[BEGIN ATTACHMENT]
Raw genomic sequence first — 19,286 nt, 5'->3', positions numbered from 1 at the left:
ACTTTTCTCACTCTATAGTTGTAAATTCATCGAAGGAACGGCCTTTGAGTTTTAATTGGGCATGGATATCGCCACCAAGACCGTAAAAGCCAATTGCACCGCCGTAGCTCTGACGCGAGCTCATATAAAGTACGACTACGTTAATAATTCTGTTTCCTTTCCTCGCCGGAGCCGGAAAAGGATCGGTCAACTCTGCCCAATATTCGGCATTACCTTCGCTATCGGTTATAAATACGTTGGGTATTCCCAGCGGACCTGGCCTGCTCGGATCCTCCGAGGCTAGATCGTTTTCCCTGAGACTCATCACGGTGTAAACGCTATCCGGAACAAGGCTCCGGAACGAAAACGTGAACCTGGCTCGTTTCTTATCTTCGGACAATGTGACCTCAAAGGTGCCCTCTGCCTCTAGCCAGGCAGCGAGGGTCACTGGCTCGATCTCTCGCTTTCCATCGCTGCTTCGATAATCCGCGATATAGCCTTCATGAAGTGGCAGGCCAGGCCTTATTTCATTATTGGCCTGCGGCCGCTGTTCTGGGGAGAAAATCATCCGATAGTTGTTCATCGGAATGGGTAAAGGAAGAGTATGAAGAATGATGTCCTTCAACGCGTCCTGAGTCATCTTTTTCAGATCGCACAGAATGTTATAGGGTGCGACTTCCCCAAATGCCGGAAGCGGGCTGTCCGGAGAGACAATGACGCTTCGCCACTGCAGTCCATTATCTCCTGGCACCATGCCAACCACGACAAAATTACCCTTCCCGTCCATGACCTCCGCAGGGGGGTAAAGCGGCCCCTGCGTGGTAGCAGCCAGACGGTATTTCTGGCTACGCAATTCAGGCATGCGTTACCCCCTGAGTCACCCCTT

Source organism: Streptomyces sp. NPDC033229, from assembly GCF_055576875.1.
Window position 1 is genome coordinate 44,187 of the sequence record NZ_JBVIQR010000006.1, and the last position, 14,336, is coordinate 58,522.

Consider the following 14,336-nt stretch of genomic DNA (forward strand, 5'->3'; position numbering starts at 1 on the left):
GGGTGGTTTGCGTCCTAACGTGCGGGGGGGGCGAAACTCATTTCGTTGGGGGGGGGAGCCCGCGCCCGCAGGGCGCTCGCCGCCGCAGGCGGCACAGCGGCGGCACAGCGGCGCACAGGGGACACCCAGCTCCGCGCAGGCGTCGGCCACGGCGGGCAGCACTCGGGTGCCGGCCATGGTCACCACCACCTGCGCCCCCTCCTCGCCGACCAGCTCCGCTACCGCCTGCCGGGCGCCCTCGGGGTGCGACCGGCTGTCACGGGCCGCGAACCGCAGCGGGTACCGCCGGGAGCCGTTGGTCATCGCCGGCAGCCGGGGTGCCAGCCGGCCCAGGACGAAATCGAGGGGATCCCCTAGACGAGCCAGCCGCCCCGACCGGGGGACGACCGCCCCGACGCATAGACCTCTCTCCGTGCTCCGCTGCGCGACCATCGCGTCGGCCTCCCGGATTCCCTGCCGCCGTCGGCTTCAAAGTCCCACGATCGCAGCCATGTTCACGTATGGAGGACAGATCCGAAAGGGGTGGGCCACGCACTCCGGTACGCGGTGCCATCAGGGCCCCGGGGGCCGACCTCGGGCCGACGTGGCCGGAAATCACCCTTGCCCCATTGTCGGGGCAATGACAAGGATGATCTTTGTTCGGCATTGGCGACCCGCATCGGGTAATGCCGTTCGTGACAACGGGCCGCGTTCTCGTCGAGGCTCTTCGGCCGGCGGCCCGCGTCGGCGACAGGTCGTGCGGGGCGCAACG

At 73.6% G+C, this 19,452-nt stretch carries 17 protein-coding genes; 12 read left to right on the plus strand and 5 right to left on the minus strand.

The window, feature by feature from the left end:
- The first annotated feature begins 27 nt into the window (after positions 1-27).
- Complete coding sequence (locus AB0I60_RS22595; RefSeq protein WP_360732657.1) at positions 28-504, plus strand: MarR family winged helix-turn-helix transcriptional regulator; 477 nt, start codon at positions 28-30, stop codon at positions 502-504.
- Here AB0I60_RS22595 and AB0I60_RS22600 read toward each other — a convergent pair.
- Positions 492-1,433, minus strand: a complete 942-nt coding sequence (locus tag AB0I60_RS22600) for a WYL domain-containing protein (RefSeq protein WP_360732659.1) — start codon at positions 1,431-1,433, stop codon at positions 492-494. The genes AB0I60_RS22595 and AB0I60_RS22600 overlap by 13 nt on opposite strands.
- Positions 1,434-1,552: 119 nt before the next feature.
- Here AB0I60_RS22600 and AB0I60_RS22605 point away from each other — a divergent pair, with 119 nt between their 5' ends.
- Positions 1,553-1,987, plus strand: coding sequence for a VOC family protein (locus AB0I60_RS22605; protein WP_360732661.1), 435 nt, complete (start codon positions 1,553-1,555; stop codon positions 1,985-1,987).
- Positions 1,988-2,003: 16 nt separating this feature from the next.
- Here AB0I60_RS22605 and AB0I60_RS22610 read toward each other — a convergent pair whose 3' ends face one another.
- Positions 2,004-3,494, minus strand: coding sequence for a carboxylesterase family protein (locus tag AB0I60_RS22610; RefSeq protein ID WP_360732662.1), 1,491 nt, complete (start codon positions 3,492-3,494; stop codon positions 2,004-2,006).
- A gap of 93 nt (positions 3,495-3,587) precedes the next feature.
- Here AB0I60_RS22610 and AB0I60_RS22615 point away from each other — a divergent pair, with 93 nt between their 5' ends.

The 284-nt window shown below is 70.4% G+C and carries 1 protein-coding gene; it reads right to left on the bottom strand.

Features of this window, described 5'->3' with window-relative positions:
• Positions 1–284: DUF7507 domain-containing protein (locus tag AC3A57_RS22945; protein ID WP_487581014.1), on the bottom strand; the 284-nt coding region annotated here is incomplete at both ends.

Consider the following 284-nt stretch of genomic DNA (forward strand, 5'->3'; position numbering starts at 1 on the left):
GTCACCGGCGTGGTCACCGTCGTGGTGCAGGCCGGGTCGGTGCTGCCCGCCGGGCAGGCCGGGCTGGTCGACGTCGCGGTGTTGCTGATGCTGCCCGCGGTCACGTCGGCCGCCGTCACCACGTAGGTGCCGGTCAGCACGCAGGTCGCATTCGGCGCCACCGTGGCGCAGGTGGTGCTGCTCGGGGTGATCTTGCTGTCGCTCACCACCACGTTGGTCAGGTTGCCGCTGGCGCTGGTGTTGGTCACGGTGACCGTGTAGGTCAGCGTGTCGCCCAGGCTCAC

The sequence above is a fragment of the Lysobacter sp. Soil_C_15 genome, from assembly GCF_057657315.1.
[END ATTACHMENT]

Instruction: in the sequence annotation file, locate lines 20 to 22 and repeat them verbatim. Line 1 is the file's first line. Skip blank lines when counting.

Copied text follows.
- Here AB0I60_RS22610 and AB0I60_RS22615 point away from each other — a divergent pair, with 93 nt between their 5' ends.

The 284-nt window shown below is 70.4% G+C and carries 1 protein-coding gene; it reads right to left on the bottom strand.

Features of this window, described 5'->3' with window-relative positions: